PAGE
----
>> world, such as Chris Gordon from USeIT, to show off their students  
>> work, and their own demonstrations, etc.   My belief is that there  
>> will *MANY* projects that come from classes and homeschoolers that  
>> are appropriate for categorization.  These will all start out in  
>> the public section.   The Squeakland showcase is really focused on  
>> encouraging such projects, in contrast with the Scratch site which  
>> is more "look at what I did".    Obviously we don't want to  
>> restrict "look at what I did", we want people to do what they  
>> want.  But the tone I'm hoping to set is that of a worldwide  
>> educational resource, with many, many examples of teacher/student  
>> use, not just what we feature.
>> 2. These categories are optional, and that the drop-down says that  
>> they're optional.  No one has to pick target age, subject, or  
>> region if they don't want to.
>> 3. We want to encourage people to choose these categories from the  
>> very beginning, so that when we promote a project from public to  
>> featured we don't have to guess what the author's intent was.
>> 4. Let's at least see the new showcase before critiquing it.  It's  
>> just about done, and we can change things as we go (aka, agile :)
>> Take care,
>> Tim
> 1) "Public Showcase" is a misnomer. We want a "public" repository  
> for everyone to share projects, *and* a "showcase" with selected  
> content.

That's one way of looking at it.   Showcase is a place you put your  
best stuff.   I think you & Rita are thinking the "you" is  
Squeakland.  I'm thinking the "you" is everyone.

I've also thought about changing the name for "showcase" to "gallery"  
or something else, but my current thinking is that we want to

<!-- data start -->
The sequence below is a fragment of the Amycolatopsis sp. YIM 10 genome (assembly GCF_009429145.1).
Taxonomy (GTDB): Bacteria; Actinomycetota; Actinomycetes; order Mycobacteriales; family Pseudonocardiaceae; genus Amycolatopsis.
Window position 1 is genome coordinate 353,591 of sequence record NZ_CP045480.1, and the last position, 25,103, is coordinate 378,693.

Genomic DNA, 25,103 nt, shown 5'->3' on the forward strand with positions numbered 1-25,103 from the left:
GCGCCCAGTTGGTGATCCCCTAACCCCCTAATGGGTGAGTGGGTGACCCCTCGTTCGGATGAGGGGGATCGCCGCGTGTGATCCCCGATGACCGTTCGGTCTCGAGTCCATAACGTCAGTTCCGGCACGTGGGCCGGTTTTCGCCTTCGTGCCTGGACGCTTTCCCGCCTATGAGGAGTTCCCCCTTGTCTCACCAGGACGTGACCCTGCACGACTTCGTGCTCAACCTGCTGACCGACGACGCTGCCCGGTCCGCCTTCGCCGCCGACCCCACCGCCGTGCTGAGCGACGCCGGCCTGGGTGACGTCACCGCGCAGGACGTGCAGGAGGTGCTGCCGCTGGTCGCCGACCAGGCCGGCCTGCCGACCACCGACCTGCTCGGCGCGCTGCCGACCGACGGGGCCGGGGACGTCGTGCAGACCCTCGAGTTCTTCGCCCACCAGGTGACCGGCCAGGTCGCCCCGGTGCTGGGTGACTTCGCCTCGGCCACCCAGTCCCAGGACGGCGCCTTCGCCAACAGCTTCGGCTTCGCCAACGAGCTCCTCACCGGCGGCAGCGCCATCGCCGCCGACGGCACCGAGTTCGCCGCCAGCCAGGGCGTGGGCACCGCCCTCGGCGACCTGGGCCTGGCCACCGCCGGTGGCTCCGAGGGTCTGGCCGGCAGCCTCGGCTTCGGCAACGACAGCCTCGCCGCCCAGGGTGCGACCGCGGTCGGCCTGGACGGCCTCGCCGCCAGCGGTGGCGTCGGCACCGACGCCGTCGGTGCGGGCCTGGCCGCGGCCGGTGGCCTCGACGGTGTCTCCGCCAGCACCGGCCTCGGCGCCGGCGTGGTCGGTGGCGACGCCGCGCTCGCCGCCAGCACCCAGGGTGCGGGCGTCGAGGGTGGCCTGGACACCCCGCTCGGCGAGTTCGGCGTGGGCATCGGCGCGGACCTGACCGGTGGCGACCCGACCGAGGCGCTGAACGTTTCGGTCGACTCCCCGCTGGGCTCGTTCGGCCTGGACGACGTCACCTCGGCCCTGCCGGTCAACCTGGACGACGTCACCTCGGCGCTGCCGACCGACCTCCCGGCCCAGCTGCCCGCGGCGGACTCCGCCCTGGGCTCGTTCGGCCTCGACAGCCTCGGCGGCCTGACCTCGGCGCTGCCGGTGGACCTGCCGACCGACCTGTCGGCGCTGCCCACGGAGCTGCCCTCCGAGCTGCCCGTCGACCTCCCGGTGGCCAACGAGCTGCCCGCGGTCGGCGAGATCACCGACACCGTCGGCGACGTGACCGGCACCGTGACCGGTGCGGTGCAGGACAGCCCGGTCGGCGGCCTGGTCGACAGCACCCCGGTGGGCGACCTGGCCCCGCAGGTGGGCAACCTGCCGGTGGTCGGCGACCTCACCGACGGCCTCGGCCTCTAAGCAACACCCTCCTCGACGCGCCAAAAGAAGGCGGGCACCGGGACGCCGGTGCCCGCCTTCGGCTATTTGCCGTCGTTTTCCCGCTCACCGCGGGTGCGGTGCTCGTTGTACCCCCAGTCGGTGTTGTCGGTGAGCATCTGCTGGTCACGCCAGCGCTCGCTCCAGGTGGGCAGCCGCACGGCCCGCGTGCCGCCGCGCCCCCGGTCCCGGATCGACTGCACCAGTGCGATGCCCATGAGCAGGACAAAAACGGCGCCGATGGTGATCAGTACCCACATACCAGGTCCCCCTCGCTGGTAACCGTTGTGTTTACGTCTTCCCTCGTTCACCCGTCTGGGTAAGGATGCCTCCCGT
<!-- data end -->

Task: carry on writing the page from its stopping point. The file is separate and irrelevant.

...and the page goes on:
encourage this:


We want the world to show the stuff that they're proud to show, just  
as a child puts a drawing on the refrigerator or a teacher puts a  
drawing on the classroom wall.  We want them to feel more special  
about this than sharing to YouTube.

I've used the term "showcase" with perhaps two hundred people or more  
from different cultures in the last year.  Most seem fine with the  
term, and eager to contribute.

Also, in my experience, the people who care most passionately about  
semantics are those inside an organization . . . the vast majority  
doesn't think that much about it . . . they know what to expect when  
they click Showcase, and if there's momentary confusion about featured  
vs public, the one-line text on the section page (and at the top of  
each page) clears up the distinction immediately.

> 4) having two sites with different designs and contents is a  
> fundamentally different user experience than one "showcase" with a  
> "public" toggle. Sure it can be implemented as such behind the  
> scenes, but the public sharing site needs to be clearly separated,  
> and hence visually different from the edited site.

Rita has made this point several times, and I just don't see it.   How  
is clicking on "featured" any different from clicking on "top rated"  
on a site like Scratch or any other gallery site?

Why specifically does there need to be a different look and user